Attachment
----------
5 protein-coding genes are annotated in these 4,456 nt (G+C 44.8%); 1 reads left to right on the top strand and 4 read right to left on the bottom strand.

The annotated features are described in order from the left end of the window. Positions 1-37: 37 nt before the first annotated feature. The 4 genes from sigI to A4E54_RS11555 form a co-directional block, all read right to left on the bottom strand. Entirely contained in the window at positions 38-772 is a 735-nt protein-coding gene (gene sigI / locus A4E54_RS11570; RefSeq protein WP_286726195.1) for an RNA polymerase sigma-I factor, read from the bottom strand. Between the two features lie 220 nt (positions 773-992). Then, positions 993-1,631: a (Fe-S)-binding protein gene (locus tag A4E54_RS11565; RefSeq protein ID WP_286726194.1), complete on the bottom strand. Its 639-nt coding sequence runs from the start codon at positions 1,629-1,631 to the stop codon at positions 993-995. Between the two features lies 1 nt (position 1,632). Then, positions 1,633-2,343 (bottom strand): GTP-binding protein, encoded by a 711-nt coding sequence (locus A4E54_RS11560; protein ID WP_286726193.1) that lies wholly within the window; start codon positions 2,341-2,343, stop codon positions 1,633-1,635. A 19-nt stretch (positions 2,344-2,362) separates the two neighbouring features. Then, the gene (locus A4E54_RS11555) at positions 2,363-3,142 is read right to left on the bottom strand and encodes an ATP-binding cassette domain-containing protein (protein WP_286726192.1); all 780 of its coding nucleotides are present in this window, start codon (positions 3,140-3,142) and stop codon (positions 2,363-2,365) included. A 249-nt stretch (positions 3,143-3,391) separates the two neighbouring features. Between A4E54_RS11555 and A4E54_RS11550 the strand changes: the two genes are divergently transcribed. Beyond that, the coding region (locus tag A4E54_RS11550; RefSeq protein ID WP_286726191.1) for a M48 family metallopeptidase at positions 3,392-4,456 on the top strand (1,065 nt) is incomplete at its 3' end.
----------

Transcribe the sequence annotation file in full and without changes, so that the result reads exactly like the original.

5 protein-coding genes are annotated in these 4,456 nt (G+C 44.8%); 1 reads left to right on the top strand and 4 read right to left on the bottom strand.

The annotated features are described in order from the left end of the window. Positions 1-37: 37 nt before the first annotated feature. The 4 genes from sigI to A4E54_RS11555 form a co-directional block, all read right to left on the bottom strand. Entirely contained in the window at positions 38-772 is a 735-nt protein-coding gene (gene sigI / locus A4E54_RS11570; RefSeq protein WP_286726195.1) for an RNA polymerase sigma-I factor, read from the bottom strand. Between the two features lie 220 nt (positions 773-992). Then, positions 993-1,631: a (Fe-S)-binding protein gene (locus tag A4E54_RS11565; RefSeq protein ID WP_286726194.1), complete on the bottom strand. Its 639-nt coding sequence runs from the start codon at positions 1,629-1,631 to the stop codon at positions 993-995. Between the two features lies 1 nt (position 1,632). Then, positions 1,633-2,343 (bottom strand): GTP-binding protein, encoded by a 711-nt coding sequence (locus A4E54_RS11560; protein ID WP_286726193.1) that lies wholly within the window; start codon positions 2,341-2,343, stop codon positions 1,633-1,635. A 19-nt stretch (positions 2,344-2,362) separates the two neighbouring features. Then, the gene (locus A4E54_RS11555) at positions 2,363-3,142 is read right to left on the bottom strand and encodes an ATP-binding cassette domain-containing protein (protein WP_286726192.1); all 780 of its coding nucleotides are present in this window, start codon (positions 3,140-3,142) and stop codon (positions 2,363-2,365) included. A 249-nt stretch (positions 3,143-3,391) separates the two neighbouring features. Between A4E54_RS11555 and A4E54_RS11550 the strand changes: the two genes are divergently transcribed. Beyond that, the coding region (locus tag A4E54_RS11550; RefSeq protein ID WP_286726191.1) for a M48 family metallopeptidase at positions 3,392-4,456 on the top strand (1,065 nt) is incomplete at its 3' end.